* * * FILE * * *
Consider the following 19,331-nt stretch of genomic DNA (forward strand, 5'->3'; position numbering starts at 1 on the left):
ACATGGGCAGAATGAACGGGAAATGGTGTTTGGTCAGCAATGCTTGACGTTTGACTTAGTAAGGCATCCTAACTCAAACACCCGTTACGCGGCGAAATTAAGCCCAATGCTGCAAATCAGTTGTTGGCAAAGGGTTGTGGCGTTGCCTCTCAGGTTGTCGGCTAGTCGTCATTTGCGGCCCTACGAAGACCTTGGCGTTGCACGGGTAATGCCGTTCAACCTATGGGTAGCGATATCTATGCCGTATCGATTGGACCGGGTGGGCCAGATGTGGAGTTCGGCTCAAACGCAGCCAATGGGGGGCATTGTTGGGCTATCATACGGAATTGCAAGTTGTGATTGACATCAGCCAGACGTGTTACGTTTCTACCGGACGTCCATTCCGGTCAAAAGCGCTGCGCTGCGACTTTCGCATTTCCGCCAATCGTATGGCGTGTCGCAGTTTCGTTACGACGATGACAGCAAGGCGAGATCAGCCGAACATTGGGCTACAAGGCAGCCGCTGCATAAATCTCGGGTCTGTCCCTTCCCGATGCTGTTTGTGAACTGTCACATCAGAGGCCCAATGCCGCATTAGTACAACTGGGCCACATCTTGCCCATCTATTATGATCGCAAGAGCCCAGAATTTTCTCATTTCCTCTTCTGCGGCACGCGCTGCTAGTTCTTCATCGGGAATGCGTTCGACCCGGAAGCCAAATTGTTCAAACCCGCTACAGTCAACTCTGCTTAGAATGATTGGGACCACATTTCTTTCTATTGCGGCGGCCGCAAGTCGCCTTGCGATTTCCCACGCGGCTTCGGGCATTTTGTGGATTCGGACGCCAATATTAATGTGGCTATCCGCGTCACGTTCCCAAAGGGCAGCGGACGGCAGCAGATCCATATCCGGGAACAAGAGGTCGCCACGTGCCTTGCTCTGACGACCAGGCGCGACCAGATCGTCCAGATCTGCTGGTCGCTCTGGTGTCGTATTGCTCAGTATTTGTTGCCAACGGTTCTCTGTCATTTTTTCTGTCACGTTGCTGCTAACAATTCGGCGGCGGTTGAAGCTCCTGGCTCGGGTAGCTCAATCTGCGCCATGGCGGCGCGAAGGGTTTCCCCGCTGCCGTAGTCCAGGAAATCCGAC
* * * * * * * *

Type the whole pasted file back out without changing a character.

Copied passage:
Consider the following 19,331-nt stretch of genomic DNA (forward strand, 5'->3'; position numbering starts at 1 on the left):
ACATGGGCAGAATGAACGGGAAATGGTGTTTGGTCAGCAATGCTTGACGTTTGACTTAGTAAGGCATCCTAACTCAAACACCCGTTACGCGGCGAAATTAAGCCCAATGCTGCAAATCAGTTGTTGGCAAAGGGTTGTGGCGTTGCCTCTCAGGTTGTCGGCTAGTCGTCATTTGCGGCCCTACGAAGACCTTGGCGTTGCACGGGTAATGCCGTTCAACCTATGGGTAGCGATATCTATGCCGTATCGATTGGACCGGGTGGGCCAGATGTGGAGTTCGGCTCAAACGCAGCCAATGGGGGGCATTGTTGGGCTATCATACGGAATTGCAAGTTGTGATTGACATCAGCCAGACGTGTTACGTTTCTACCGGACGTCCATTCCGGTCAAAAGCGCTGCGCTGCGACTTTCGCATTTCCGCCAATCGTATGGCGTGTCGCAGTTTCGTTACGACGATGACAGCAAGGCGAGATCAGCCGAACATTGGGCTACAAGGCAGCCGCTGCATAAATCTCGGGTCTGTCCCTTCCCGATGCTGTTTGTGAACTGTCACATCAGAGGCCCAATGCCGCATTAGTACAACTGGGCCACATCTTGCCCATCTATTATGATCGCAAGAGCCCAGAATTTTCTCATTTCCTCTTCTGCGGCACGCGCTGCTAGTTCTTCATCGGGAATGCGTTCGACCCGGAAGCCAAATTGTTCAAACCCGCTACAGTCAACTCTGCTTAGAATGATTGGGACCACATTTCTTTCTATTGCGGCGGCCGCAAGTCGCCTTGCGATTTCCCACGCGGCTTCGGGCATTTTGTGGATTCGGACGCCAATATTAATGTGGCTATCCGCGTCACGTTCCCAAAGGGCAGCGGACGGCAGCAGATCCATATCCGGGAACAAGAGGTCGCCACGTGCCTTGCTCTGACGACCAGGCGCGACCAGATCGTCCAGATCTGCTGGTCGCTCTGGTGTCGTATTGCTCAGTATTTGTTGCCAACGGTTCTCTGTCATTTTTTCTGTCACGTTGCTGCTAACAATTCGGCGGCGGTTGAAGCTCCTGGCTCGGGTAGCTCAATCTGCGCCATGGCGGCGCGAAGGGTTTCCCCGCTGCCGTAGTCCAGGAAATCCGAC